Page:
The breed of goat really is an individual preference. Goat enthusiasts will extol the virtues of their particular breed, but mostly it comes down to basics: good dairy does will give about a gallon of milk a day. Goat milk, properly processed, is indistinguishable from fresh cow’s milk. If you have never consumed fresh milk, you ought to give it a try. It is completely different from what you purchase in the store. It makes store-bought taste like water. Goat milk is white, it does not separate as easily as cow’s milk (it takes longer to skim enough cream for butter), and it is often well-tolerated by people with lactose issues. During grazing months, a goat will produce milk just with pasture (grasses, clovers, and browse). A small amount of grain is nice at milking time so the does will be excited to come in to the milking area. It beats chasing them all over Creation. IN the winter, they will require hay and a little grain if you intend to keep milking. Some people “dry off” their does in the winter in preparation for kidding. You have to allow about two months of no milking before the doe kids so that her body has time to produce the colostrum the kids need in order to survive.

Goats are capable of pulling small, fairly light carts and helping with basic garden work (muzzled, of course). They can work individually or as a team of no more than two. They are also good packers capable of carrying about 30 pounds (for a full grown adult goat). For a family of four, two or three does and one buck is plenty. And yes, you can keep doe kids and still breed them back to their sire (or their brothers). Line breeding is not recommended over the long-haul, but it’s perfectly fine until things stabilize and you can trade genetics with a neighbor.

Sheep are extremely important, in my opinion, but are rarely discussed. They don’t have a terrific feed-to-food ratio, as they require a bit more protein. But for what they give you in return, they are an excellent survival animal. Besides meat and terrific hides, sheep produce wool. Wool is one of the very best natural fibers. It is somewhat flame retardant, retains its warmth even soaking wet, and is incredibly versatile. It can be spun into yarn, felted, woven, and even worked with “raw”. Lanolin is the “grease” on the wool. Once cleaned, it is an excellent, lasting softener for badly chapped/burned skin.
Sheep are not very smart, and so they really require looking after. If you have a predation problem, you’ll want to keep sheep close-in, or have some sort of guardian (human or animal) with them at all times. Sheep are similar to goats in breeding and birthing habits. In fact, you can keep sheep and goats together without any problems. They do not interbreed (although you may see the males trying it anyway).
Merino sheep are the best for fine wool production: the kind of wool you can wear next to your skin and not feel “itchy”. They are hard to find in the United States. Virtually any sheep, except “hair sheep”, will work for survival purposes. Larger breeds such as Columbia, Suffolk, and Corriedale will have more coarse wool, but they will produce bigger (meatier) lambs on less feed.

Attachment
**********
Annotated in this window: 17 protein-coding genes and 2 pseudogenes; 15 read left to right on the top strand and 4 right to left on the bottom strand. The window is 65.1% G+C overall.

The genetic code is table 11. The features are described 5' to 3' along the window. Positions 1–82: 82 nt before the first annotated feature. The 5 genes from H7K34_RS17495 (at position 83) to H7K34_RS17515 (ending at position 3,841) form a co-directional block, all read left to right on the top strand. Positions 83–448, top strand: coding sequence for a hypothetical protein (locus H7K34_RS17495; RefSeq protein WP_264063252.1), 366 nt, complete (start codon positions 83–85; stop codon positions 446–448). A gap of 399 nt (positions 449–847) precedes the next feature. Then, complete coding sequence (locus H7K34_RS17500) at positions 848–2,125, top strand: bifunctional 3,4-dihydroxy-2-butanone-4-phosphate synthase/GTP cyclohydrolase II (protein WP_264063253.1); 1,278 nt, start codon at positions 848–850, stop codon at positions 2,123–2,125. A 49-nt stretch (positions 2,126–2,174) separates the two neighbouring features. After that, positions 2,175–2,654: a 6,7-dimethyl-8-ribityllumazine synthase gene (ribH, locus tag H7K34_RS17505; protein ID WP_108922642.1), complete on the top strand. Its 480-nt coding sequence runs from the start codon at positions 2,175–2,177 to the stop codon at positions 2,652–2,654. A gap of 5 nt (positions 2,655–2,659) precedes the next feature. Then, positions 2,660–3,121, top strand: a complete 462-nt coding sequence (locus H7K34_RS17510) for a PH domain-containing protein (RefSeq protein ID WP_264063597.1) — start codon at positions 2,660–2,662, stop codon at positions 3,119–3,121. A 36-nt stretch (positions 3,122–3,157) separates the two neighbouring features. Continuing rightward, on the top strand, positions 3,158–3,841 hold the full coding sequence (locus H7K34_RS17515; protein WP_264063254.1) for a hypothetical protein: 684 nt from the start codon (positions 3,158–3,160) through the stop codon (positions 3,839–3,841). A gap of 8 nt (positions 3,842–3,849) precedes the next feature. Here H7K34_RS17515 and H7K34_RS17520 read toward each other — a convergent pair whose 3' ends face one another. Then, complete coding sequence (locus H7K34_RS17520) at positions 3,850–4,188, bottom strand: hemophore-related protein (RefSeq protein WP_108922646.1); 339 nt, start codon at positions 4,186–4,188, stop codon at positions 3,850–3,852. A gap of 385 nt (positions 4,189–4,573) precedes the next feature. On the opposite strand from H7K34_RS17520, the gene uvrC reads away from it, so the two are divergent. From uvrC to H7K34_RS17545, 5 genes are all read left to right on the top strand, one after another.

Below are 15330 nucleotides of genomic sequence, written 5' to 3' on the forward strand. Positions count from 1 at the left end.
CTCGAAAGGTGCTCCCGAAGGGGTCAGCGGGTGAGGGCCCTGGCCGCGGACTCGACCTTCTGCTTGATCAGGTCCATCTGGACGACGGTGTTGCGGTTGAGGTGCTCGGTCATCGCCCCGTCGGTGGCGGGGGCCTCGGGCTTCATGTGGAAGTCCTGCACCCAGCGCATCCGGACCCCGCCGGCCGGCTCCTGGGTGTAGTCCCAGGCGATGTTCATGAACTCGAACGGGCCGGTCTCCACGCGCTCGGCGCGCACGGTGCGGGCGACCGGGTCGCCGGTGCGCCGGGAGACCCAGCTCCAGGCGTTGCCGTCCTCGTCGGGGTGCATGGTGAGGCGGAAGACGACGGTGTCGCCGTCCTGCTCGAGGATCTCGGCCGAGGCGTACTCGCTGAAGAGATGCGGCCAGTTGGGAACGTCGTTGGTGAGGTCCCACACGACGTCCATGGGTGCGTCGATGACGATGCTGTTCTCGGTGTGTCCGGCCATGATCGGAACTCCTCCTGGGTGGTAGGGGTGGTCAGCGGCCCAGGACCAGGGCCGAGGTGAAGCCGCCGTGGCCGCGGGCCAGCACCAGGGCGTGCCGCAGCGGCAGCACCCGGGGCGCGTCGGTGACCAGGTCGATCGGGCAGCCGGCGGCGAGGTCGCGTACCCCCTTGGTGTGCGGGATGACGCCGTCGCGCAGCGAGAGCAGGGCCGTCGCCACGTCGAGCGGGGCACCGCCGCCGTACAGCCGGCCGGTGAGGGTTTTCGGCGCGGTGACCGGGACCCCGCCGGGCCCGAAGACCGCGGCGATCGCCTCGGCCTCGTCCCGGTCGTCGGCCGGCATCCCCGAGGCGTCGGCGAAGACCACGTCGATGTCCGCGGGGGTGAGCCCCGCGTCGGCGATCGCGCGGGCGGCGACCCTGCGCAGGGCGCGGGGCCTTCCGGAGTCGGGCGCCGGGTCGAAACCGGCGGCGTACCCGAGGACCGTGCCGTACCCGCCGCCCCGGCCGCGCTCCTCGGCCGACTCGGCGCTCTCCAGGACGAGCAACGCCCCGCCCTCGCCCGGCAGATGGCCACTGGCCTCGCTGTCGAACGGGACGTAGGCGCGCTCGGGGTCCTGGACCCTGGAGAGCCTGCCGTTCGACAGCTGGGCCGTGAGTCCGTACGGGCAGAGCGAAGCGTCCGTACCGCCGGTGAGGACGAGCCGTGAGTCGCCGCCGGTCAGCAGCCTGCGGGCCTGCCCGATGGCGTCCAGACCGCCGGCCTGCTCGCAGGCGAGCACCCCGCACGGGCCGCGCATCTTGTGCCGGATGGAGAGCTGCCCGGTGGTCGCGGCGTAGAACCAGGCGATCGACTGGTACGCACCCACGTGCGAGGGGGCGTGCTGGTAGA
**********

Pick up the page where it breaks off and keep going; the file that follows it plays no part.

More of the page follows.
Like goats, you’d want two or three ewes and one ram. Rams can be dangerous. Repeat: rams can be dangerous. There is a product available called a “ram shield”. It is a leather piece that fit over the ram’s face so that he can’t see straight ahead to charge. However, his vision is fine for eating and wooing the ewes. (By the way, it works on goat bucks, too). After one Suffolk ram kept charging me, it is standard on our rams except for the Merinos. I’ve never had an aggressive Merino ram. Not to say it couldn’t happen; it just hasn’t happened yet. Merinos are smaller and when the rams fight during rut, the Merinos can take quite a beating. With the other rams wearing shields, it helps keep the Merinos from getting clobbered. It’s best to have a separate ram area away from the ewes once the girls are bred. It’s just safer for the shepherd/ess during feeding and lambing time.

Hogs are not for everyone, but they are one of my favorites. They produce a lot of meat, they are smart and easy to manage if you treat them decently, and they can grow fat on table scraps, roots, and forage. One sow can produce 20 or more piglets in a year. That a lot of meat and useful fat (soap-making). My experience is that colored pigs do better on pasture and forage than white pigs. I have no idea why this is true, but it seems to be. I don’t think the breed makes much difference, as long as the pigs aren’t white. Contrary to the stories, pigs do not like to be dirty. However, they cannot sweat to lower their body heat, and they must be provided with a place to cool off. A shallow concrete “pool”, access to a creek or pond, or even occasional hosing off will work. If pigs cannot get cooled off any other way, then they will wallow in a mud source.

Pigs “root” (dig) almost from the minute they are born. This is a terrific help in the fall when you want to get your garden turned over. They are omnivores and will graze, browse, and yet still consume table scraps and meat. Pigs are a good way to dispose of any accidental animal carcasses that you can’t eat yourself. Pigs are extremely smart (some say smarter than dogs). Boars can be dangerous, just like any other male, especially when he’s chasing a female. If you see the boar slobbering (white foam), stay out of the pen. He’s wooing a lady. We tame our pigs by hand-feeding eggs to them. After a few days, the pigs will come when you call. I have never even been charged by a pig, and I feel comfortable around ours. However, I never forget that they have razor-sharp teeth and that they weigh about 600 pounds when full grown! I never let the kids go into the hog pens unless I am standing right there. We’ve never had a problem, but I don’t believe in being foolish either.